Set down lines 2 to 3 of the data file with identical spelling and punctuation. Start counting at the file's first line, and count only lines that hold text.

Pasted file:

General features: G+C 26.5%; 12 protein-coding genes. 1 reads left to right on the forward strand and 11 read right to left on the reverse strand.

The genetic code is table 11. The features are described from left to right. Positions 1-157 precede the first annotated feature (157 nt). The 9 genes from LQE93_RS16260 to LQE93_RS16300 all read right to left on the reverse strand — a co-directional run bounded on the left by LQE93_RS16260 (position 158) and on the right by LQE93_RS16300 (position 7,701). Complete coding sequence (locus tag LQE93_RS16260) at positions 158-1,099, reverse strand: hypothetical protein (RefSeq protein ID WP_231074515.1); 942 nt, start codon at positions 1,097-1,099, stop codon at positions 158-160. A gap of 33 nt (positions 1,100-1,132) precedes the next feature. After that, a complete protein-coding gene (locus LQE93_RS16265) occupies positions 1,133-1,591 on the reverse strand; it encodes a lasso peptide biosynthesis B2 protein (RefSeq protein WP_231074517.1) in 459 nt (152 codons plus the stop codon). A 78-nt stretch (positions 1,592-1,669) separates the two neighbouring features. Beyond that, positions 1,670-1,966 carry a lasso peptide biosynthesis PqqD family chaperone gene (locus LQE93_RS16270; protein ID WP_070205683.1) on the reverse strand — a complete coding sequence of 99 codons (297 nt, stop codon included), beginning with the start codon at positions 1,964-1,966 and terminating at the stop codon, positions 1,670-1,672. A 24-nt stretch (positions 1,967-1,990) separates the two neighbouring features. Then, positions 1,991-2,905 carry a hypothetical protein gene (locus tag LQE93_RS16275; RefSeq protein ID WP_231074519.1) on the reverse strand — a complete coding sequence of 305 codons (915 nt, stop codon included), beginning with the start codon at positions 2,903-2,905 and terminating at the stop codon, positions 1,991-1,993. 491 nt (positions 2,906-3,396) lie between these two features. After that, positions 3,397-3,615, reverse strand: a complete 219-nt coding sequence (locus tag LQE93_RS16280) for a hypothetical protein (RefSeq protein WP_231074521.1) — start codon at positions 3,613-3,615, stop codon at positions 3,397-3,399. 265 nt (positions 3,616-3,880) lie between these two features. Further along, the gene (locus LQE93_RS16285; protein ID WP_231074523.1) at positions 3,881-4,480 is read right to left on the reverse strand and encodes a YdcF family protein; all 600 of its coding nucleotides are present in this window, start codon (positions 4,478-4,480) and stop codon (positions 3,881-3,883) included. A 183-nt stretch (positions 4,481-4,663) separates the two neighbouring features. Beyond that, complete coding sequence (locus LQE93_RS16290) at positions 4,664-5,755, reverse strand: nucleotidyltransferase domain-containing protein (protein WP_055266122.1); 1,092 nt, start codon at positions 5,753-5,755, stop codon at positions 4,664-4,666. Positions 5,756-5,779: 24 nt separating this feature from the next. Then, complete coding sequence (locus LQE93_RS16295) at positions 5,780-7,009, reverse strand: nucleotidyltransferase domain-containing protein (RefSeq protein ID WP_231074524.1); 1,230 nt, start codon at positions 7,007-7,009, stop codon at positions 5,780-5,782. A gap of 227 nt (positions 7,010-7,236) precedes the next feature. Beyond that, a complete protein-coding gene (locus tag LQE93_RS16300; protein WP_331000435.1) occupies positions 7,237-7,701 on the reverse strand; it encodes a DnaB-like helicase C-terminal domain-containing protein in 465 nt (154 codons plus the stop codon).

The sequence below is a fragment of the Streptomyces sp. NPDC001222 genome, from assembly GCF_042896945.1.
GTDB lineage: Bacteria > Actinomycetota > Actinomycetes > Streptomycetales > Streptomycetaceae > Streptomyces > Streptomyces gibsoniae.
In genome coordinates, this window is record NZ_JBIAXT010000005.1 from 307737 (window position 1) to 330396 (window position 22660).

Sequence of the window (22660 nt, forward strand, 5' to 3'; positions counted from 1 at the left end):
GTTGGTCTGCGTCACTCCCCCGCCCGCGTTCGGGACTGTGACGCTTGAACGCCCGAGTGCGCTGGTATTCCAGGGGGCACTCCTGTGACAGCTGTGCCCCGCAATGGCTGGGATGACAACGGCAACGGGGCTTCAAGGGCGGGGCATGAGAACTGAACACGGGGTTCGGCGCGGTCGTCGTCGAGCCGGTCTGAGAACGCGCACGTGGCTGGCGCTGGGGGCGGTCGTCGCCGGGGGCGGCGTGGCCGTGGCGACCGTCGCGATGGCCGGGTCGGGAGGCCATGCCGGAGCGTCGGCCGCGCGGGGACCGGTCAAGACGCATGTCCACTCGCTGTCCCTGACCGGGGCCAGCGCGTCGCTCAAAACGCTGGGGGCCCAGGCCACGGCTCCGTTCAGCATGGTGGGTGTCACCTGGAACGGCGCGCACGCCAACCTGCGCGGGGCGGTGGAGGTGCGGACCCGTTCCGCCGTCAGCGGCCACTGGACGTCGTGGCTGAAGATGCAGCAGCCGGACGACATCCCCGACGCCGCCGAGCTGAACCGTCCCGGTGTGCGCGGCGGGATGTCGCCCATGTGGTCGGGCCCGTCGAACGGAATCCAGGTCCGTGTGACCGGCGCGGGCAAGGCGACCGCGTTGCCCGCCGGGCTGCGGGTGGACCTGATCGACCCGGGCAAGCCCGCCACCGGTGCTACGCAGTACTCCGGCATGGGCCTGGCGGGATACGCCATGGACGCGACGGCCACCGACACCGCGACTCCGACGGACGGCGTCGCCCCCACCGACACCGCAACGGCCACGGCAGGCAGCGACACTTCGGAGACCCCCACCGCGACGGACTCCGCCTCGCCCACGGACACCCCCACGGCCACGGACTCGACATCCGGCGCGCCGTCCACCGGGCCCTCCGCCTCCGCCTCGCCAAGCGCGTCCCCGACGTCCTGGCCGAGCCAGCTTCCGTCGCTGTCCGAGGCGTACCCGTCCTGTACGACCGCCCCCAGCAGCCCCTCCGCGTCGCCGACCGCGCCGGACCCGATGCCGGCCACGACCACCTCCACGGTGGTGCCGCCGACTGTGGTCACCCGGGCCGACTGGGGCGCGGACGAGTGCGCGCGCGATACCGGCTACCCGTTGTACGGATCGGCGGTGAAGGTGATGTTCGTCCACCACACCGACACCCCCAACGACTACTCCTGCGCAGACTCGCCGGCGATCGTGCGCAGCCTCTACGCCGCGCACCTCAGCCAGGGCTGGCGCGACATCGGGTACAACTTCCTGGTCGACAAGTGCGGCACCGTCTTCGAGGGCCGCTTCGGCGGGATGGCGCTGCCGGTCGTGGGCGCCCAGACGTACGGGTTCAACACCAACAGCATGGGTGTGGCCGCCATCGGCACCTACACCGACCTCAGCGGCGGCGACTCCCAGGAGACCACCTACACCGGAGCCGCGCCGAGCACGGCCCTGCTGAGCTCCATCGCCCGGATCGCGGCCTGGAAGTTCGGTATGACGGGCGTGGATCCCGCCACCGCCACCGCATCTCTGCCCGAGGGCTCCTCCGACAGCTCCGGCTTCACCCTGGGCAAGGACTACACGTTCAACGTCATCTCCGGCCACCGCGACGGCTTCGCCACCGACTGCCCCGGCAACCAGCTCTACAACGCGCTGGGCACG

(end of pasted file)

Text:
The genetic code is table 11. The features are described from left to right. Positions 1-157 precede the first annotated feature (157 nt). The 9 genes from LQE93_RS16260 to LQE93_RS16300 all read right to left on the reverse strand — a co-directional run bounded on the left by LQE93_RS16260 (position 158) and on the right by LQE93_RS16300 (position 7,701). Complete coding sequence (locus tag LQE93_RS16260) at positions 158-1,099, reverse strand: hypothetical protein (RefSeq protein ID WP_231074515.1); 942 nt, start codon at positions 1,097-1,099, stop codon at positions 158-160. A gap of 33 nt (positions 1,100-1,132) precedes the next feature. After that, a complete protein-coding gene (locus LQE93_RS16265) occupies positions 1,133-1,591 on the reverse strand; it encodes a lasso peptide biosynthesis B2 protein (RefSeq protein WP_231074517.1) in 459 nt (152 codons plus the stop codon). A 78-nt stretch (positions 1,592-1,669) separates the two neighbouring features. Beyond that, positions 1,670-1,966 carry a lasso peptide biosynthesis PqqD family chaperone gene (locus LQE93_RS16270; protein ID WP_070205683.1) on the reverse strand — a complete coding sequence of 99 codons (297 nt, stop codon included), beginning with the start codon at positions 1,964-1,966 and terminating at the stop codon, positions 1,670-1,672. A 24-nt stretch (positions 1,967-1,990) separates the two neighbouring features. Then, positions 1,991-2,905 carry a hypothetical protein gene (locus tag LQE93_RS16275; RefSeq protein ID WP_231074519.1) on the reverse strand — a complete coding sequence of 305 codons (915 nt, stop codon included), beginning with the start codon at positions 2,903-2,905 and terminating at the stop codon, positions 1,991-1,993. 491 nt (positions 2,906-3,396) lie between these two features. After that, positions 3,397-3,615, reverse strand: a complete 219-nt coding sequence (locus tag LQE93_RS16280) for a hypothetical protein (RefSeq protein WP_231074521.1) — start codon at positions 3,613-3,615, stop codon at positions 3,397-3,399. 265 nt (positions 3,616-3,880) lie between these two features. Further along, the gene (locus LQE93_RS16285; protein ID WP_231074523.1) at positions 3,881-4,480 is read right to left on the reverse strand and encodes a YdcF family protein; all 600 of its coding nucleotides are present in this window, start codon (positions 4,478-4,480) and stop codon (positions 3,881-3,883) included. A 183-nt stretch (positions 4,481-4,663) separates the two neighbouring features. Beyond that, complete coding sequence (locus LQE93_RS16290) at positions 4,664-5,755, reverse strand: nucleotidyltransferase domain-containing protein (protein WP_055266122.1); 1,092 nt, start codon at positions 5,753-5,755, stop codon at positions 4,664-4,666. Positions 5,756-5,779: 24 nt separating this feature from the next. Then, complete coding sequence (locus LQE93_RS16295) at positions 5,780-7,009, reverse strand: nucleotidyltransferase domain-containing protein (RefSeq protein ID WP_231074524.1); 1,230 nt, start codon at positions 7,007-7,009, stop codon at positions 5,780-5,782. A gap of 227 nt (positions 7,010-7,236) precedes the next feature. Beyond that, a complete protein-coding gene (locus tag LQE93_RS16300; protein WP_331000435.1) occupies positions 7,237-7,701 on the reverse strand; it encodes a DnaB-like helicase C-terminal domain-containing protein in 465 nt (154 codons plus the stop codon).

The sequence below is a fragment of the Streptomyces sp. NPDC001222 genome, from assembly GCF_042896945.1.